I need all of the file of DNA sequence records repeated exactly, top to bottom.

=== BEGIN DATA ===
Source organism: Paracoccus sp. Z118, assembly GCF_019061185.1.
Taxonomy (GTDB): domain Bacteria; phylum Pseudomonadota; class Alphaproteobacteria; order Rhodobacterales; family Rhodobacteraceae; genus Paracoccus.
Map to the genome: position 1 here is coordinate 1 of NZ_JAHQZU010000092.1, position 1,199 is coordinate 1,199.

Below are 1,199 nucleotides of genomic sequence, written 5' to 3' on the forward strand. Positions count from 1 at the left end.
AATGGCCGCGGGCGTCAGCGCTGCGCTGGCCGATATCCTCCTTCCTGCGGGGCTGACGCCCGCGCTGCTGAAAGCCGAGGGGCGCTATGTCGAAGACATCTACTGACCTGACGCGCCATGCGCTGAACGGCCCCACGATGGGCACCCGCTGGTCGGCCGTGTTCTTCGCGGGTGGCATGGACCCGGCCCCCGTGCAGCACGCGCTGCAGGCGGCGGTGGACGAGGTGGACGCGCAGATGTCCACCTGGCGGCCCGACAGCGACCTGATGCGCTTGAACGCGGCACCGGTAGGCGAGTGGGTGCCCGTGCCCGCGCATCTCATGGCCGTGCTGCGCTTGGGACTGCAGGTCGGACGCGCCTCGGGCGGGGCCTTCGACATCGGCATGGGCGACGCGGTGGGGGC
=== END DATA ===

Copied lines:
Source organism: Paracoccus sp. Z118, assembly GCF_019061185.1.
Taxonomy (GTDB): domain Bacteria; phylum Pseudomonadota; class Alphaproteobacteria; order Rhodobacterales; family Rhodobacteraceae; genus Paracoccus.
Map to the genome: position 1 here is coordinate 1 of NZ_JAHQZU010000092.1, position 1,199 is coordinate 1,199.

Below are 1,199 nucleotides of genomic sequence, written 5' to 3' on the forward strand. Positions count from 1 at the left end.
AATGGCCGCGGGCGTCAGCGCTGCGCTGGCCGATATCCTCCTTCCTGCGGGGCTGACGCCCGCGCTGCTGAAAGCCGAGGGGCGCTATGTCGAAGACATCTACTGACCTGACGCGCCATGCGCTGAACGGCCCCACGATGGGCACCCGCTGGTCGGCCGTGTTCTTCGCGGGTGGCATGGACCCGGCCCCCGTGCAGCACGCGCTGCAGGCGGCGGTGGACGAGGTGGACGCGCAGATGTCCACCTGGCGGCCCGACAGCGACCTGATGCGCTTGAACGCGGCACCGGTAGGCGAGTGGGTGCCCGTGCCCGCGCATCTCATGGCCGTGCTGCGCTTGGGACTGCAGGTCGGACGCGCCTCGGGCGGGGCCTTCGACATCGGCATGGGCGACGCGGTGGGGGC